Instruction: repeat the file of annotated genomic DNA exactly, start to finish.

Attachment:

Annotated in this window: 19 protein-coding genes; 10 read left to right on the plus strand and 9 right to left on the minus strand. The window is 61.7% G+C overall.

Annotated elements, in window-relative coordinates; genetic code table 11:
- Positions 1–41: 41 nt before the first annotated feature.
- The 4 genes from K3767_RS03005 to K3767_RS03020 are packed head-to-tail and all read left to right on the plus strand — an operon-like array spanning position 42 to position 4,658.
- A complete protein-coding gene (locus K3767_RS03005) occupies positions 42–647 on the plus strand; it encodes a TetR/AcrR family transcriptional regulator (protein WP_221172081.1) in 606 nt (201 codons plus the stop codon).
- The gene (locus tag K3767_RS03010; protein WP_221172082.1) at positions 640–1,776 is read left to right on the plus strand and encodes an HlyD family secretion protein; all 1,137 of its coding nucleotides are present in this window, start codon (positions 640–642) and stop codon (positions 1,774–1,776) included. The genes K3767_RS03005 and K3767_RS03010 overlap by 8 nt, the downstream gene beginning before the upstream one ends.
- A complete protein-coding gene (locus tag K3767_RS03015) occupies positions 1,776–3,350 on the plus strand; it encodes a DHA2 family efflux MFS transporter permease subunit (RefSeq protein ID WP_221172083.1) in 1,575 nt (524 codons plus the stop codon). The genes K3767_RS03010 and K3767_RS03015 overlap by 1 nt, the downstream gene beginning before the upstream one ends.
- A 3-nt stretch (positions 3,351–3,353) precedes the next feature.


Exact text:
Annotated in this window: 19 protein-coding genes; 10 read left to right on the plus strand and 9 right to left on the minus strand. The window is 61.7% G+C overall.

Annotated elements, in window-relative coordinates; genetic code table 11:
- Positions 1–41: 41 nt before the first annotated feature.
- The 4 genes from K3767_RS03005 to K3767_RS03020 are packed head-to-tail and all read left to right on the plus strand — an operon-like array spanning position 42 to position 4,658.
- A complete protein-coding gene (locus K3767_RS03005) occupies positions 42–647 on the plus strand; it encodes a TetR/AcrR family transcriptional regulator (protein WP_221172081.1) in 606 nt (201 codons plus the stop codon).
- The gene (locus tag K3767_RS03010; protein WP_221172082.1) at positions 640–1,776 is read left to right on the plus strand and encodes an HlyD family secretion protein; all 1,137 of its coding nucleotides are present in this window, start codon (positions 640–642) and stop codon (positions 1,774–1,776) included. The genes K3767_RS03005 and K3767_RS03010 overlap by 8 nt, the downstream gene beginning before the upstream one ends.
- A complete protein-coding gene (locus tag K3767_RS03015) occupies positions 1,776–3,350 on the plus strand; it encodes a DHA2 family efflux MFS transporter permease subunit (RefSeq protein ID WP_221172083.1) in 1,575 nt (524 codons plus the stop codon). The genes K3767_RS03010 and K3767_RS03015 overlap by 1 nt, the downstream gene beginning before the upstream one ends.
- A 3-nt stretch (positions 3,351–3,353) precedes the next feature.